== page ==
MySpace certainly can't match Microsoft or Yahoo for cash. The upstart recently raised $5 million from venture firm Redpoint Ventures. Yet it may be stretched if it needs to put substantial amounts of money into acquisitions or product development. Intermix Media Inc., a publicly traded tech company, owns just over 50% of the company. But Intermix is unlikely to be able to issue debt or equity because New York Attorney General Eliot Spitzer is suing the company for allegedly installing software for pop-up advertisements onto people's computers without their knowledge. MySpace, which won't discuss its financials, could go public itself or sell out to a larger company if it needs capital.
MySpace's future may not depend on major capital investments. It has flourished because it gives members plenty of tools to customize their Web sites. That has allowed its users' personalities to come through. Friendster, with its smiley-face logo, has focused on fostering safety and trust. MySpace lets members post loads of photos, music videos, blogs, and links to thousands of other people. The results can be sophomoric or salacious, but they're riveting in the same way reality-TV is. "The key to MySpace is that it's controlled by the user. Friendster is a much more controlled environment," says Joel Bartlett, an organizer for People for the Ethical Treatment of Animals (PETA), which has a presence on MySpace, Friendster, and two other social-networking sites.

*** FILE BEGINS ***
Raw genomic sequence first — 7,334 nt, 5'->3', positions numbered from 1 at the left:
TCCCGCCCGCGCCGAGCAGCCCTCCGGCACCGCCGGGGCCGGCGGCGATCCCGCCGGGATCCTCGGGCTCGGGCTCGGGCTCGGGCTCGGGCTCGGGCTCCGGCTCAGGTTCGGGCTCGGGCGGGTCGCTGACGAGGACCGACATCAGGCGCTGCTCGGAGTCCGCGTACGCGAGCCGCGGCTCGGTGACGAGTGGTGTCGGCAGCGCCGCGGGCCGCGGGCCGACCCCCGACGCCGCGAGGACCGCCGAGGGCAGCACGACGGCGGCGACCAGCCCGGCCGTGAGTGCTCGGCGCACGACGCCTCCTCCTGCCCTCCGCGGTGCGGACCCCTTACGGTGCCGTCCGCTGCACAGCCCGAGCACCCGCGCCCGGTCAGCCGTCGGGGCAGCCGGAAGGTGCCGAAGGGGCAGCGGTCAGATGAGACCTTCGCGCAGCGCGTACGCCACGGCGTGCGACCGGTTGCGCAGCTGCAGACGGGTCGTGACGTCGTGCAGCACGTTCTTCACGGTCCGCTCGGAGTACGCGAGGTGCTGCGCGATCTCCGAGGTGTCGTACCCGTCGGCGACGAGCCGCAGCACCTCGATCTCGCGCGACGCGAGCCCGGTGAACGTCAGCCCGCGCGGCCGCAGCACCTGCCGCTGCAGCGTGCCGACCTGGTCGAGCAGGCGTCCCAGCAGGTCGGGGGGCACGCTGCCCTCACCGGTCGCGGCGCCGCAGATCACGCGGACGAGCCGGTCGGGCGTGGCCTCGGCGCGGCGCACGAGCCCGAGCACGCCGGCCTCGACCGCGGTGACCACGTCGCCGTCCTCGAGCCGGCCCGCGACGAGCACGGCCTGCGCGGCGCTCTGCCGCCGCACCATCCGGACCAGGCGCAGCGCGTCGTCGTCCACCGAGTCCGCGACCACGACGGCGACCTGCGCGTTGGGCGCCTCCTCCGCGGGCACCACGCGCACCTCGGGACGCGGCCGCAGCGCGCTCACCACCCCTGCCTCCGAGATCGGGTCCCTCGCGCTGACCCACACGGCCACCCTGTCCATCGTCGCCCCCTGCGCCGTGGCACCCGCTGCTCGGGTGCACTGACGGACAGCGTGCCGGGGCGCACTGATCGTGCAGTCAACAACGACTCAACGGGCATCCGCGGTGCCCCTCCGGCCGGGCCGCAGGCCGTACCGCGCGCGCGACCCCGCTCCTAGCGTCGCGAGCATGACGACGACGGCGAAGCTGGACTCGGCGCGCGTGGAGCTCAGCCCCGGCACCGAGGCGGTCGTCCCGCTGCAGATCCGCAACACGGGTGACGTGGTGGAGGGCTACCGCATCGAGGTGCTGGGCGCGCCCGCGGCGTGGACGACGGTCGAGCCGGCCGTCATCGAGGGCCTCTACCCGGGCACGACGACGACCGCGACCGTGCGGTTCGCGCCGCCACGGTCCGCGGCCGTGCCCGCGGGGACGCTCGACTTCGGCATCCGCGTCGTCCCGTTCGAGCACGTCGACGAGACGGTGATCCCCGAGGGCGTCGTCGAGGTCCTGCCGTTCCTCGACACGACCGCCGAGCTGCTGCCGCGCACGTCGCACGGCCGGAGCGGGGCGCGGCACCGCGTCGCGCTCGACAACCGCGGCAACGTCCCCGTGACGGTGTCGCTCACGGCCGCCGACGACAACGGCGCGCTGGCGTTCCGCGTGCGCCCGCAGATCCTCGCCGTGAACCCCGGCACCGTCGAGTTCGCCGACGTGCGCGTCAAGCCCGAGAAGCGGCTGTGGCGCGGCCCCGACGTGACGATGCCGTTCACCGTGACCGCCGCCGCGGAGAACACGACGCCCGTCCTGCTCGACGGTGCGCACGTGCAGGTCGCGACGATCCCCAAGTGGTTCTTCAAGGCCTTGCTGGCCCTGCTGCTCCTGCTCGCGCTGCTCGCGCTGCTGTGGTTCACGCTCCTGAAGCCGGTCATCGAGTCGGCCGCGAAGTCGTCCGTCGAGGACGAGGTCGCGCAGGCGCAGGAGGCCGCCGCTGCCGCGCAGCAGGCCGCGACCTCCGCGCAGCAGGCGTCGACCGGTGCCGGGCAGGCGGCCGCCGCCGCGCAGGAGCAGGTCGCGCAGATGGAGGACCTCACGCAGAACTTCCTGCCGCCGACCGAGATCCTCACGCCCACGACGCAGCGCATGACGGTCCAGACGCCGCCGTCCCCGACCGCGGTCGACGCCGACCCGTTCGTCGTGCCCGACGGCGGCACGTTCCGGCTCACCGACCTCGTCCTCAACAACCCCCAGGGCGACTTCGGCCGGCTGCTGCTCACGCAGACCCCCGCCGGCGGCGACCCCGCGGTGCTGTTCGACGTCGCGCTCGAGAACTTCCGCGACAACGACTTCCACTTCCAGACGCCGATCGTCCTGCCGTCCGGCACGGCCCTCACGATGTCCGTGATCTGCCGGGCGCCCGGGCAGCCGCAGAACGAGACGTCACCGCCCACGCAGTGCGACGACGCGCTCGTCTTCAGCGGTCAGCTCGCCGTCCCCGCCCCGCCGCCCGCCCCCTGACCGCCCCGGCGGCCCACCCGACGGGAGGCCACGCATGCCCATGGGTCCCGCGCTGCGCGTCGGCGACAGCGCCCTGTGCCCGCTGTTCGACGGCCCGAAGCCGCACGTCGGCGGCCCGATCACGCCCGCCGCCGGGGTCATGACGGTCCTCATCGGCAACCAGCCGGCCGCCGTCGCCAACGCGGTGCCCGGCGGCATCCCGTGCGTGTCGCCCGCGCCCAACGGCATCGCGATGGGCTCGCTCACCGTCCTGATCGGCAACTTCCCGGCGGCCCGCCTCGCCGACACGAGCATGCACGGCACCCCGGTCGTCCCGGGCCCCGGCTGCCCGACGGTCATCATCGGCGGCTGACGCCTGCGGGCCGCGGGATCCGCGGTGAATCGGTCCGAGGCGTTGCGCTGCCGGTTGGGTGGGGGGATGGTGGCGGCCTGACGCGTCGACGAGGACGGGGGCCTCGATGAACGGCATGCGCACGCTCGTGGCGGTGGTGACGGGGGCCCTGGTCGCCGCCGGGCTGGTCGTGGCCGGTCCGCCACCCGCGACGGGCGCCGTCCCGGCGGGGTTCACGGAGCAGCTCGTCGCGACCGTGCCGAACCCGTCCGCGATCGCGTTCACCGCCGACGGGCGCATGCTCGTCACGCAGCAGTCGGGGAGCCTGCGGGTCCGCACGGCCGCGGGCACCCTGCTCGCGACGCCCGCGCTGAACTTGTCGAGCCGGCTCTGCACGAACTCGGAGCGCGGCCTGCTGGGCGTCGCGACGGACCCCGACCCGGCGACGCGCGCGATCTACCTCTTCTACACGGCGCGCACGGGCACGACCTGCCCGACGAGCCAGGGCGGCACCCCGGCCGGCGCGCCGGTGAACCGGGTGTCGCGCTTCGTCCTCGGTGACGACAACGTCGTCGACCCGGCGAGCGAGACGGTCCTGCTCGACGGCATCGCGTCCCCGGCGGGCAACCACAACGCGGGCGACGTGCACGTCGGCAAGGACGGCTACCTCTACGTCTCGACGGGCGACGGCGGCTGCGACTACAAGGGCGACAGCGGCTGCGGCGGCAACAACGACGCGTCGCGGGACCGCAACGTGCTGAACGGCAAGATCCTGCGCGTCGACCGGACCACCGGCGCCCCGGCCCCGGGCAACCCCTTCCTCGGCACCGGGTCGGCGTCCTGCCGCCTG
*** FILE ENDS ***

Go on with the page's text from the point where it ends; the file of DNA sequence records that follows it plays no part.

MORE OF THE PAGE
MySpace's future ultimately rides on intangibles that transcend technology and focus groups. "The world is all about energy. If you can generate energy, it will ultimately translate into money," Corgan says. Yahoo and MSN may struggle to generate that kind of energy as they roll out their social-networking sites. Because it's little MySpace that's throwing the hottest party on the Net. At least for now.
By Steve Rosenbush in New York